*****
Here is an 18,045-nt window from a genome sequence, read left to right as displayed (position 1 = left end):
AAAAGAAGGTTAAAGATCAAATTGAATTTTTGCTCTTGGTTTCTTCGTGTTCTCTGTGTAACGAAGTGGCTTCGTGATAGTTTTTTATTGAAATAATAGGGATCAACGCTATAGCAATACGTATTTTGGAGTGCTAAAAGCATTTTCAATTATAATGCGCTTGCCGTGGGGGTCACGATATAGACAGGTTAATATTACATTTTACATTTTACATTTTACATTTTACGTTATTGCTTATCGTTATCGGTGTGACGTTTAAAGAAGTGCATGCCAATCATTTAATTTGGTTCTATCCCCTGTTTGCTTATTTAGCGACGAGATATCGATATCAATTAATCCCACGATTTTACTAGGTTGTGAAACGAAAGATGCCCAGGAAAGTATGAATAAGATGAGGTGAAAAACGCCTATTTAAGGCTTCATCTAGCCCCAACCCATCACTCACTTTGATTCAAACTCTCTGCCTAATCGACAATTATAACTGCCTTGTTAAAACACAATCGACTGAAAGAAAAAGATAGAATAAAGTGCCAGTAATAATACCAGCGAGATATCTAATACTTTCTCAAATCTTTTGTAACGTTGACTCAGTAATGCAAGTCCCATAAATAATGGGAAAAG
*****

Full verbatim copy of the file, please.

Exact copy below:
Here is an 18,045-nt window from a genome sequence, read left to right as displayed (position 1 = left end):
AAAAGAAGGTTAAAGATCAAATTGAATTTTTGCTCTTGGTTTCTTCGTGTTCTCTGTGTAACGAAGTGGCTTCGTGATAGTTTTTTATTGAAATAATAGGGATCAACGCTATAGCAATACGTATTTTGGAGTGCTAAAAGCATTTTCAATTATAATGCGCTTGCCGTGGGGGTCACGATATAGACAGGTTAATATTACATTTTACATTTTACATTTTACATTTTACGTTATTGCTTATCGTTATCGGTGTGACGTTTAAAGAAGTGCATGCCAATCATTTAATTTGGTTCTATCCCCTGTTTGCTTATTTAGCGACGAGATATCGATATCAATTAATCCCACGATTTTACTAGGTTGTGAAACGAAAGATGCCCAGGAAAGTATGAATAAGATGAGGTGAAAAACGCCTATTTAAGGCTTCATCTAGCCCCAACCCATCACTCACTTTGATTCAAACTCTCTGCCTAATCGACAATTATAACTGCCTTGTTAAAACACAATCGACTGAAAGAAAAAGATAGAATAAAGTGCCAGTAATAATACCAGCGAGATATCTAATACTTTCTCAAATCTTTTGTAACGTTGACTCAGTAATGCAAGTCCCATAAATAATGGGAAAAG